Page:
Coun. Fred Haynes said Monday night he wants local Lesbian Gay, Bisexual, Transgender and Queer (LGBTQ) events to be more inclusive.
“When we talk about LGBTQ events, it’d better be inclusive,” he said. “It could be L, G, B, T, Q and Straight, because in recognizing these events as just as LGBTQ, how does somebody, who is straight as a demographic, also participate without being outed as other than straight?” he asked. Haynes said he himself does not have an answer to that question. “I want to raise that as a recognition. I myself like to attend these events. I am a [happily] married heterosexual. That is who I identify as. So that is just a little sensitivity I bring to the equation there.”
Haynes made these comments, as council received and approved several recommendations found in the final report from Saanich’s LGBTQ subcommittee tasked with advising the Healthy Saanich Advisory Committee on issues concerning the LGBTQ community.
Haynes made these comments while commenting on a recommendation directing staff to investigate the mechanics and costs of designing a some window sticker that would welcome all citizens. “The idea may be to embed it [recognition of the LGBTQ community] in a larger welcoming sticker. We have heard some concerns about how much is enough, how far we should go? So there may be a role to play, to look at that sticker that is welcoming to everybody, but inside that sticker, we make sure that we recognize the importance of this community.” Haynes then made his comments about the need for more inclusive LGBTQ events.
Measures approved Monday include among others a universal policy to raise the Pride and Trans flag outside Municipal Hall during the region’s annual Pride week. This year’s event will take place between July 1 to July 9. Saanich raised the Pride flag at Municipal Hall for the first time.
While council approved the measures unanimously, levels of rhetorical support for the recommendations varied. Coun. Leif Wergeland warned against moving too quickly in questioning the need for a sticker recognizing the LGBTQ community. “Do we need still to point out the obvious?” he asked. Coun. Dean Murdock however dismissed those concerns. “On the idea of something being obvious, it may seem obvious to some of us that everyone is welcome,” he said. “But that may not be the impression that is conveyed to everybody.”
Alluding to some of the findings in the report, Murdock said it is very important for Saanich to make it obvious that everybody is welcome. The report finds among other points that members of Saanich’s community experience a high rate of harassment.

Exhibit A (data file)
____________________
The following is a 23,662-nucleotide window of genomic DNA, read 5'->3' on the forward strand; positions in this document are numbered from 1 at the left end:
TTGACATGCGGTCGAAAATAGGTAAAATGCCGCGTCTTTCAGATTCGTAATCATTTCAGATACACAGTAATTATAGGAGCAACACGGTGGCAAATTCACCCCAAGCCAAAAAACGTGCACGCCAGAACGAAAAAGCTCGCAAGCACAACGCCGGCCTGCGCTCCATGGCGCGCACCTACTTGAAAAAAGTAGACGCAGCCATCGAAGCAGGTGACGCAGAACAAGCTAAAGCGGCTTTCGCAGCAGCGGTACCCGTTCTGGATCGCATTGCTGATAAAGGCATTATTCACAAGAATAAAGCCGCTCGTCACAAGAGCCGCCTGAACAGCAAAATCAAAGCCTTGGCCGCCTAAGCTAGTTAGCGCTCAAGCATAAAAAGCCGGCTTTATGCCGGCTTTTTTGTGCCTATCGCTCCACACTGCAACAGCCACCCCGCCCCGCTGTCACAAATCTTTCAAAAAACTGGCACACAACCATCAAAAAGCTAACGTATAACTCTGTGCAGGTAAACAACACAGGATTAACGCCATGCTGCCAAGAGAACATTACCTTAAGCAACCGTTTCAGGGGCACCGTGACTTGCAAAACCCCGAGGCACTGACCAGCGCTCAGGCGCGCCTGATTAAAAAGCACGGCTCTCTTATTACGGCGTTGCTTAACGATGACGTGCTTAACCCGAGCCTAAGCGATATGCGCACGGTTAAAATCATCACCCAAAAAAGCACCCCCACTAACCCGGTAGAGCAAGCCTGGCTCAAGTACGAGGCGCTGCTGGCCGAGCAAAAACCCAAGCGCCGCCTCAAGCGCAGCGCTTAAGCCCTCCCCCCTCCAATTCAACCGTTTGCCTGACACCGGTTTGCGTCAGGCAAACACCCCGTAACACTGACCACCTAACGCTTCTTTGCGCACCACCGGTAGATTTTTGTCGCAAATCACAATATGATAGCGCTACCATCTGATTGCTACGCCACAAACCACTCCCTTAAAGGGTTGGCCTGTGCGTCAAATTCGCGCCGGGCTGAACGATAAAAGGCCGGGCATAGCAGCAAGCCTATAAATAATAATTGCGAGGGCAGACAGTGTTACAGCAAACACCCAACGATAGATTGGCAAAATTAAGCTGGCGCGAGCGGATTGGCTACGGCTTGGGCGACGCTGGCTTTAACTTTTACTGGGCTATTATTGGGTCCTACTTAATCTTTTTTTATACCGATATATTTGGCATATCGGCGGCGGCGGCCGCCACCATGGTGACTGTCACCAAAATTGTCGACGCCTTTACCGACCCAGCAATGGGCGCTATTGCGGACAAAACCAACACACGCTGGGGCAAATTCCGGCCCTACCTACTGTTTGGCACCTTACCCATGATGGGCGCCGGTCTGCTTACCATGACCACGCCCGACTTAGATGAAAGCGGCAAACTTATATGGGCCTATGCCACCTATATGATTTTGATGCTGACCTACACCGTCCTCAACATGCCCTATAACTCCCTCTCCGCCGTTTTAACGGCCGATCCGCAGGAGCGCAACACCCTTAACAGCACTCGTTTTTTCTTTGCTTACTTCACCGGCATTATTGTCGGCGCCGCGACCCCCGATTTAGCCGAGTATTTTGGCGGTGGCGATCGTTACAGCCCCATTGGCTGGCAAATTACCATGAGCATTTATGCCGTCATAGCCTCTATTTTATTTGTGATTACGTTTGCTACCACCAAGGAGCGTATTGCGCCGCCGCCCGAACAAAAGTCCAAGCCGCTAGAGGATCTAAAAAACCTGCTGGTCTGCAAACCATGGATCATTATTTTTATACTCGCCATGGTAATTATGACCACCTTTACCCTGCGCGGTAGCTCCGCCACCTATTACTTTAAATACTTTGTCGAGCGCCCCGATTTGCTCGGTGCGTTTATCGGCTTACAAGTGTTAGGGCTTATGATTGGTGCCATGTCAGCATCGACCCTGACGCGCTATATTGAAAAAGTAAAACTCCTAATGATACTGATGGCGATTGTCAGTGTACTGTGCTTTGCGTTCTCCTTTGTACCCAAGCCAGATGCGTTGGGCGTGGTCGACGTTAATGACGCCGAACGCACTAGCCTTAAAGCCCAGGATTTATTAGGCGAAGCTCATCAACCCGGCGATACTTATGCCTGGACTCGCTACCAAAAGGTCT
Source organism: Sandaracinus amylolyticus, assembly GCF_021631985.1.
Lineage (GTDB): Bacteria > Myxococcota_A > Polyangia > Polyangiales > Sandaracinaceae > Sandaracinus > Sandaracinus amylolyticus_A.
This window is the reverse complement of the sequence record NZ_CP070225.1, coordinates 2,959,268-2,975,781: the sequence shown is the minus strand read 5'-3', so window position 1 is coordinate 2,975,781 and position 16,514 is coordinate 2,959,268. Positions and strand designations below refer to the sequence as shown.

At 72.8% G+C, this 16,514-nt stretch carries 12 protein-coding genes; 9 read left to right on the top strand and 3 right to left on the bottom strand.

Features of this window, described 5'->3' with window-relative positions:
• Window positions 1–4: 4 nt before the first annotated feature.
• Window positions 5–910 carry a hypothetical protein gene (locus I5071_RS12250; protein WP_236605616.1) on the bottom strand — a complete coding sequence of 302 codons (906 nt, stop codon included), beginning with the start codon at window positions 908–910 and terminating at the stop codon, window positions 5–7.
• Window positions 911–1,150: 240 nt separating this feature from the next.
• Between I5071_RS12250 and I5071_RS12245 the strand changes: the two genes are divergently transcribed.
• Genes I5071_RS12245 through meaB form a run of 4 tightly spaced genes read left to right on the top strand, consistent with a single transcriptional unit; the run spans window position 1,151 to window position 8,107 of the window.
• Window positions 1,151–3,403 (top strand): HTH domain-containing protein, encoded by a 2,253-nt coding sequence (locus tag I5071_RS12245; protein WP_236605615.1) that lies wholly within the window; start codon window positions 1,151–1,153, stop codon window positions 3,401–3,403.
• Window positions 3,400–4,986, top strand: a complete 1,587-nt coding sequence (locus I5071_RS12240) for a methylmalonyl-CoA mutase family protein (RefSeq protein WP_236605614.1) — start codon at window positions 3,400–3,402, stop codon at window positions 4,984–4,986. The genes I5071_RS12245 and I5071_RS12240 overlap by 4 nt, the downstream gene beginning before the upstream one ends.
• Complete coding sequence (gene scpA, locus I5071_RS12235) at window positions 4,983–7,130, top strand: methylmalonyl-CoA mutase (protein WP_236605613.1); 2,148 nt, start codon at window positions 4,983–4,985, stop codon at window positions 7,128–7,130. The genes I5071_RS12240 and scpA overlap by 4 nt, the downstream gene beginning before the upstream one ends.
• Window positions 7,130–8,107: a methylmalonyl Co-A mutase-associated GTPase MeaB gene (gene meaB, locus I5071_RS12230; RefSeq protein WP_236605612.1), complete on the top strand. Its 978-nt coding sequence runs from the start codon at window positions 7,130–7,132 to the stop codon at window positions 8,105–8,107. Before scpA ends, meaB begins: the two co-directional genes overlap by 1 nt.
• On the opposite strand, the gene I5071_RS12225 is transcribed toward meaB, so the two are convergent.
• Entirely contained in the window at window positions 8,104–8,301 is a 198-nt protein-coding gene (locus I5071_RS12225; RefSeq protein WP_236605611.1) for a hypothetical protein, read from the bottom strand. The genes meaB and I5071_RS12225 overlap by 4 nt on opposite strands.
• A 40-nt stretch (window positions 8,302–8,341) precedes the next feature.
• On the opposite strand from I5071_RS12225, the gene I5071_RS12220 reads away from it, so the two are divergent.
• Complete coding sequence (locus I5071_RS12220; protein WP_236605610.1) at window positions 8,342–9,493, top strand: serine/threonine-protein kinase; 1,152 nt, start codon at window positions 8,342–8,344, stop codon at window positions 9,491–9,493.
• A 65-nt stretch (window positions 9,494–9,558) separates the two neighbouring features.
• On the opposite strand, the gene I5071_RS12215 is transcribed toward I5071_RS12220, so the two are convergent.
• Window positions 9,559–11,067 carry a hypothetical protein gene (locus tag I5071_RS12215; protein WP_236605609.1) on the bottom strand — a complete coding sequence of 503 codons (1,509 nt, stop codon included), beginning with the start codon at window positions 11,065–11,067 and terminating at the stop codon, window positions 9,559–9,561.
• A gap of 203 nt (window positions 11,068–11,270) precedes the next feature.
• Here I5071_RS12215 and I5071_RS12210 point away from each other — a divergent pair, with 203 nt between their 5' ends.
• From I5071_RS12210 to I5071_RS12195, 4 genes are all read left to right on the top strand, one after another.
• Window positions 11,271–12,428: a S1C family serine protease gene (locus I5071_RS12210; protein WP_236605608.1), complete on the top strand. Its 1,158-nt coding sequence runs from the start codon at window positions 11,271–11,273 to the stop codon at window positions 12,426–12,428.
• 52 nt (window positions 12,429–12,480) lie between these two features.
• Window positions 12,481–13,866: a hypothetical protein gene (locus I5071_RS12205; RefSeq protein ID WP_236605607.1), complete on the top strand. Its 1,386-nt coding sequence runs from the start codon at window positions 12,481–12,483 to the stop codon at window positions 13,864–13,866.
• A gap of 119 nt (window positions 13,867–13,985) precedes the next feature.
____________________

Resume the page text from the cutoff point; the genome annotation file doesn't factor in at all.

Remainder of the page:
“Most of the respondents (34 or 65.38%) reported having experienced some form of harassment, ranging from silent harassment to physical violence,” it read.
The report prepared by the committee over two months in under the leadership of Royal Road’s Matthew Heinz combined online and off-line questions in asking respondents to identify their their biggest LGBTQ concerns in Saanich and the kinds of actions Saanich should take to support the health and well-being of the LGBTQ community.
Fifty-two individuals completed the online survey and Saanich received 24 submitted comments through a drop box at the University of Victoria.
Perhaps the most pressing finding concerns the level of harassment that members of the LGBTQ community experience.
Overall, Saanich’s LGBTQ community identified a lack of understanding concerning LGBTQ experiences, silent discrimination, social isolation, physical safety in washroom and other public spaces and “lack of services, programming and facilities that are visibly and proactively inclusive of transgender and gender non-conforming experiences” as their biggest concerns.
Specifically, respondents identified community recreation centres, public transportation, parks, and facilities aimed seniors as Saanich locations, where they reported “being least comfortable being out as LGBTQ.” This said, the report also highlighted various improvements including language changes in official documents, bathroom conversions in several public facilities and the hosting of various events.
Council received the report and forwarded it to staff for implementation following discussion. Staff become more aware of the LGBTQ ‘lens,’ said Kelli-Ann Armstrong, senior manager, recreation, told council in a memo. Saanich, she said, has and will continue to make changes to programs, practices and policies to improve service.
However, some of the more significant recommendations found in the report, such as the introduction of gender-neutral washrooms did not get a hearing Monday.
Receipt of the report also marked a public sign-off for the LGBTQ Sub-Committee, whose terms of references had limited its existence to one year.
Plant said it is very apparent that the committee raised the level of awareness as the staff report shows. “I believe the committee’s work has really made a difference and I am hopeful several of the committee members will be used (as per the staff report) as informal consultants on some proposals going forward,” said Plant.